Strip District exhibit features artwork of homeless young adults
October 2, 2015 12:00 AM
Brittany Meixner of Carrick holds a piece she created that will be displayed at the “We Live Here” exhibit tonight at 21st Street Coffee and Tea in the Strip District. She titled the piece “Dragon in the Night.” Some of the artwork will be accompanied by audio recordings.
Grace Enick, left, an intern with the Homeless Children’s Education Fund, hugs volunteers Thursday as they finish hanging the art for display at 21st Street Coffee and Tea in the Strip District.
By Mary Niederberger / Pittsburgh Post-Gazette
When 23-year-old Niecey had a chance to paint a picture that reflected on her struggles with homelessness, she created a beach scene with a palm tree and sand.
The artwork puzzled those working with her until she explained that it represented her safe place.
“This place was made from my own imagination. It’s an escape from reality, from the real world, from having all of these different emotions that I don’t talk about because I don’t trust people, and the shootings and the murders. This helps me escape from this world,” Niecey said in an audio recording that accompanies the painting.
Niecey, a pseudonym used by the homeless artist, is among several dozen homeless young people whose artwork will be displayed and auctioned tonight at 21st Street Coffee and Tea in the Strip District. The event, which will take place from 6 to 8 p.m., will include a silent auction and performances of original music and poetry readings by some of the homeless young people.
The exhibit is titled “We Live Here” and is organized by the Homeless Children’s Education Fund, Art Expression Inc., the Gay and Lesbian Community Center of Pittsburgh and the Hear Me Project of Carnegie Mellon University.
The artwork, about 60 pieces in all, was created by homeless men and women between the ages of 18 and 26 during spring and summer workshops at the GLCC’s drop-in center Downtown with support and supplies from Art Expression.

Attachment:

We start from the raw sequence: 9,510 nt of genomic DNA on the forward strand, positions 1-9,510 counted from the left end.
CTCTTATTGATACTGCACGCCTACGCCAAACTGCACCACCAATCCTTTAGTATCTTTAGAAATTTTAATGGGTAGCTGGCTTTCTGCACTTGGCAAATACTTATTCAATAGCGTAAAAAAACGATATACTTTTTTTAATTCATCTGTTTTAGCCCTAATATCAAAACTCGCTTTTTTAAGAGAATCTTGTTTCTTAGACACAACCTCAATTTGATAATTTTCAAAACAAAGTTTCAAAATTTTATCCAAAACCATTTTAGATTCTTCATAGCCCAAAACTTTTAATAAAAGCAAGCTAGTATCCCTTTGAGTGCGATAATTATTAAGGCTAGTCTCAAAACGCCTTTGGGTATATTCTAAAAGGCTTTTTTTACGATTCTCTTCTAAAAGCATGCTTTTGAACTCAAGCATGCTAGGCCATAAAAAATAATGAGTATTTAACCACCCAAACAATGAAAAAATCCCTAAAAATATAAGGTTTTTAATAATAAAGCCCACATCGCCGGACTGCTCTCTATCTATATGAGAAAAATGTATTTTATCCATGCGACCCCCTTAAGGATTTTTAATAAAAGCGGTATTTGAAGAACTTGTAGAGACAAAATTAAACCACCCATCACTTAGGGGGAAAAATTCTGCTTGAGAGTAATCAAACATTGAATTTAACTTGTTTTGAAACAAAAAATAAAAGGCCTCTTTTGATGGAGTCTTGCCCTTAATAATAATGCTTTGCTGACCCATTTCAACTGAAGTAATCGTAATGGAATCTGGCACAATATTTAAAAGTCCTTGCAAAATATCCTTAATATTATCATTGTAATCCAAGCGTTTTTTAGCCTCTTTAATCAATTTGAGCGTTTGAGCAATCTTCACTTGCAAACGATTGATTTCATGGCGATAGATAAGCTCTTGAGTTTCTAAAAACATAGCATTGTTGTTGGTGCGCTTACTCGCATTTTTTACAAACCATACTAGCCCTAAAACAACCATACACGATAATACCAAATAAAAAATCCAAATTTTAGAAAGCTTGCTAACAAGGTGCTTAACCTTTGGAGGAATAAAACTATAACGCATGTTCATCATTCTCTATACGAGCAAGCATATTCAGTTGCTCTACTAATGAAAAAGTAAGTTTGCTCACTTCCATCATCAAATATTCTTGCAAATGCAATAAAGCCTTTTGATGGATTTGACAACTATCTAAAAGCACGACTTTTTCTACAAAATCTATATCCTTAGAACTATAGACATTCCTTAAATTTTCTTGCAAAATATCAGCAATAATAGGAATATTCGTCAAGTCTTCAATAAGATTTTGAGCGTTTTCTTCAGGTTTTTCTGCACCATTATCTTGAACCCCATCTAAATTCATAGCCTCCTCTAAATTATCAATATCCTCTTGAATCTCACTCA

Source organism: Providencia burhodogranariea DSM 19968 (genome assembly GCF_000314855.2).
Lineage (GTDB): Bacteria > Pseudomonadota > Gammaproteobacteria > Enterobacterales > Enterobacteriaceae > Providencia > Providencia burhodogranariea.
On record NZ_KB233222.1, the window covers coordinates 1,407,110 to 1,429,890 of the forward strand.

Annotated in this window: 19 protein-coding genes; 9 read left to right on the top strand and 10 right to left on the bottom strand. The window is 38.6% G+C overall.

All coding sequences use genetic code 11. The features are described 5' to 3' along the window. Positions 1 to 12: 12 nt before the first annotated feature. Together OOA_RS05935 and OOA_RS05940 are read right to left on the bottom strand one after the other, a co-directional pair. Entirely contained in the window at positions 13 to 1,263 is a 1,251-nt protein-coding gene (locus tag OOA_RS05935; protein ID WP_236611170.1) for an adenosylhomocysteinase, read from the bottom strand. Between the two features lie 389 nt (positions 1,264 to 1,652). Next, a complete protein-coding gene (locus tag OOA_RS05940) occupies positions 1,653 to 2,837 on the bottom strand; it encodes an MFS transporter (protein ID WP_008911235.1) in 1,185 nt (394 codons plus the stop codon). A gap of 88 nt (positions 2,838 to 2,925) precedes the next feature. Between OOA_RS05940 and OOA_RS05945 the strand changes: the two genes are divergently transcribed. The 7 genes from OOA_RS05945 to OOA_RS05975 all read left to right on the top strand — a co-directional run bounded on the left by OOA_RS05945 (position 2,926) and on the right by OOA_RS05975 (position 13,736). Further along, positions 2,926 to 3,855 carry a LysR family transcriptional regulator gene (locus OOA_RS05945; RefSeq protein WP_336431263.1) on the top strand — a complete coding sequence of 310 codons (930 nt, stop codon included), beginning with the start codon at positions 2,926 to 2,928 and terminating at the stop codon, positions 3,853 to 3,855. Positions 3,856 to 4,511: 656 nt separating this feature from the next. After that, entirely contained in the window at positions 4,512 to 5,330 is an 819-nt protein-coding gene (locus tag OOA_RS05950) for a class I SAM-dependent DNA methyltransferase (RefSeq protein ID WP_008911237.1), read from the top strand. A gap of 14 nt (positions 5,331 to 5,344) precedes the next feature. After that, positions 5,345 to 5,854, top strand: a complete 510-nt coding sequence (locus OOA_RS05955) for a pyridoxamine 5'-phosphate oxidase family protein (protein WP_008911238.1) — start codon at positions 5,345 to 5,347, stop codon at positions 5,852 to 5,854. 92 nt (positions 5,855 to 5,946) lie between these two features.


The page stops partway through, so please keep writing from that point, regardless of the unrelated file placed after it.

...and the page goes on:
Proceeds from the sales will go to the artists, some of whom have agreed to donate 10 percent of their profits back to the program.
“This is a way for the youth to generate income and it’s a way for their voices to be heard,” said Jennifer Rozell, an art facilitator for Art Expression.
Ms. Rozell said working on the projects gave the young people an outlet for some of their emotions. “It seems like the art just sort of opens people up,” Ms. Rozell said.
Grace Enick, an intern and volunteer who worked with the young people on the project, said painting “was such a cool way to get to know them and hear about their stories and what they are going through.”
The project started in June when the homeless young adults got sketchbooks and pencils. Later they received supplies for painting and sculpture.
Some of the pieces of artwork will be accompanied by audio recordings, like the one made by Niecey. They were made possible through the Hear Me project.
One of the recordings is from a transgender young person who uses the pseudonym Aiden.
Aiden said he drew a circle of dark and light because “your emotions go every which way.”
“Your life goes in a circle, sometimes it’s good, sometimes it’s bad,” he said.
Aiden tells of how his father, who could not accept his lifestyle, kicked him out of the house when he was 16 and forced him to live in a travel trailer. At age 18, he said, his father kicked him out completely.
He said he lost friends and family when they found out about his lifestyle. “I know what that pain feels like and I would never, ever do that to anyone,” he said, adding that he has since reunited with his mother.
Aiden’s message of hope is: “Everybody can follow their dreams. To have someone to believe in you is one of the best things in the world.”
Aric Bush, who said he lived on the streets for two years after graduating from Duquesne University, will perform a song tonight based on his experiences with homelessness and mental illness, including a bipolar diagnosis.
“When I was homeless for a while, I found people just look down on you. They don’t even recognize you as a person,” he said. “We should give them resources to get themselves back on their feet. They just need somebody to give them a lifeline, to throw a rope out to them.”
Mary Niederberger; firstname.lastname@example.org; 412-263-1590. On Twitter @MaryNied.
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